Top-seeded Detroit took an early pratfall against young and potent Vancouver
The real Dominik Hasek finally stood up—and on his head—in the Red Wings' first-round series against the Canucks, pulling top-seeded Detroit from the brink of disaster in Game 3 on Sunday night in Vancouver. After two opening losses in which he gave up a total of eight goals and was clearly off his game, Hasek, a six-time Vezina Trophy winner, stopped 22 of 23 shots, including a penalty shot, to give the Red Wings a 3-1 victory and justify their belief that he's the superstar who can carry them to the Cup.
"Before the series is over, you're going to say he played fantastic," Detroit captain Steve Yzerman said after a 5-2 home loss in Game 2. "I'm not concerned about our goaltending. He's fantastic and will prove it."
Hasek, who finished the regular season with a six-game winless streak, was brilliant in protecting the Red Wings' lead in the third period on Sunday. In the final 10 minutes he stoned Markus Naslund on a one-timer from the slot, kicked out Ed Jovanovski's rebound shot while sprawling to his left and denied Todd Bertuzzi on a penalty shot.
Detroit's other concerns in the first two games of the series—a lackluster power play and bad luck—also turned in its favor in Game 3. With the score 1-1, Red Wings defenseman Nicklas Lidstrom blasted a slap shot from the red line that trickled past goalie Dan Cloutier. That good fortune was a marked change from the earlier games, in which the Wings hit the post three times and allowed three Vancouver shots to carom off their bodies past Hasek, including Henrik Sedin's overtime goal in Game 1. "We [finally] got breaks, but Dom had to come up with big saves," Detroit defenseman Chris Chelios said after Game 3.
To win a series in which they were heavily favored, the Red Wings still had to take three of four from the go-go Canucks, who seemed far more relaxed than their opponents. Heading into the postseason Vancouver was the NHL's hottest team—after Christmas it had the league's best record (28-9-3-3) and averaged the most goals per game (3.70). During Sunday's optional skate a dozen Canucks kicked a soccer ball outside their dressing room, an exercise they picked up midway through the season as a tension breaker, and afterward blasted the Notorious B.I.G. in their dressing area.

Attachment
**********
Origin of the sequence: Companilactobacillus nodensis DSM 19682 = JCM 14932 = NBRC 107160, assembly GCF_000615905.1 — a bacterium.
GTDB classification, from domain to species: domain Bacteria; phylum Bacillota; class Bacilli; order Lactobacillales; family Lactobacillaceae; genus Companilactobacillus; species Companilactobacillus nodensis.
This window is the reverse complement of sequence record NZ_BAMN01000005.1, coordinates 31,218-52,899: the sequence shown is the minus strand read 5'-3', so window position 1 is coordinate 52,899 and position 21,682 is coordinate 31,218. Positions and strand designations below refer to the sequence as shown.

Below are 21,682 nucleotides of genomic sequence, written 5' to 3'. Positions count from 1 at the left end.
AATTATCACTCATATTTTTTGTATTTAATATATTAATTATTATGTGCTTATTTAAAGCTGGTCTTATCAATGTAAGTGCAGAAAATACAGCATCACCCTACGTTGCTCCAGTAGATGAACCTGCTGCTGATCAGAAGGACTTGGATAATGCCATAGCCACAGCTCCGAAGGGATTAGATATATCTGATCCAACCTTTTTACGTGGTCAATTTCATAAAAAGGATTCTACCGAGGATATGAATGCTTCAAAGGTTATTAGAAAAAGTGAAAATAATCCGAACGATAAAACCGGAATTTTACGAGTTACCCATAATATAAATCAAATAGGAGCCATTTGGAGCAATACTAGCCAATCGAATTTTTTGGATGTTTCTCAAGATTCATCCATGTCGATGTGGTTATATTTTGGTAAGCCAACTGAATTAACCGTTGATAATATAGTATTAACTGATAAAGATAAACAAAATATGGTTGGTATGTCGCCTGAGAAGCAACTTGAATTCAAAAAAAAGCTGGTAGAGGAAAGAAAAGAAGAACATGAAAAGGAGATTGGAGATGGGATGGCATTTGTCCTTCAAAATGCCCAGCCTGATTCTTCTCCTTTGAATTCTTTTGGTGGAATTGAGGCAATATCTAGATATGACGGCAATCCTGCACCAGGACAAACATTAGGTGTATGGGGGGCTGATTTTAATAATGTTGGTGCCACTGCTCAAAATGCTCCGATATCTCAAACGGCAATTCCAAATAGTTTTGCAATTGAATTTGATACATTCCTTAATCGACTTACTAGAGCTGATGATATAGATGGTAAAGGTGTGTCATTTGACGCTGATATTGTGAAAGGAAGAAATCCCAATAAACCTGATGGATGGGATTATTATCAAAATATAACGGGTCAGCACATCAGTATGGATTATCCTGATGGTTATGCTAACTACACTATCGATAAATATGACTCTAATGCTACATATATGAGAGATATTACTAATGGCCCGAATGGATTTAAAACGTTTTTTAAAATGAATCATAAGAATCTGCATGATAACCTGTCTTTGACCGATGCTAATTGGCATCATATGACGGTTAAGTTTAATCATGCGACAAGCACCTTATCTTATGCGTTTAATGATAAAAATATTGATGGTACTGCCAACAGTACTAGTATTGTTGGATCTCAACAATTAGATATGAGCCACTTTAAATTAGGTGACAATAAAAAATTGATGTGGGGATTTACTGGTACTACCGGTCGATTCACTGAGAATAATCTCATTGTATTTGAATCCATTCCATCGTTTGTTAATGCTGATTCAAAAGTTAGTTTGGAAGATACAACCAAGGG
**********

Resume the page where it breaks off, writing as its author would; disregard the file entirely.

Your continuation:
"They're loose because they're young," Detroit wing Darren McCarty said before Game 3. "It's never been that way for us. There's always been pressure." McCarty was wearing a sweat-soaked T-shirt given out by Wings trainer John Wharton with the slogan NOTHING LESS under a red 16—the number of victories needed to win the Cup. On the back of the shirt was room to write the names of Detroit's victims in each of the playoffs' four rounds.
It was a show of hubris befitting a club with nine future Hall of Famers, including Hasek, who was acquired in a trade with the Sabres last July. Even so, Game 3 was Detroit's first victory in 10 games. One down, and 15 to go.
Scorer Versus Checker
Fighting through constant checks exacts a heavy toll, and the job of Maple Leafs forward Shayne Corson in the first round was to make sure Islanders center Alexei Yashin paid that toll fully. Corson, 35, is a premier checker who learned positional play from his former Canadiens teammates Bob Gainey and Guy Carbonneau, the best defensive forwards of the past 25 years. Corson hounded Yashin in the first round last season, when Yashin was with the Senators; he had only one assist as Toronto swept Ottawa.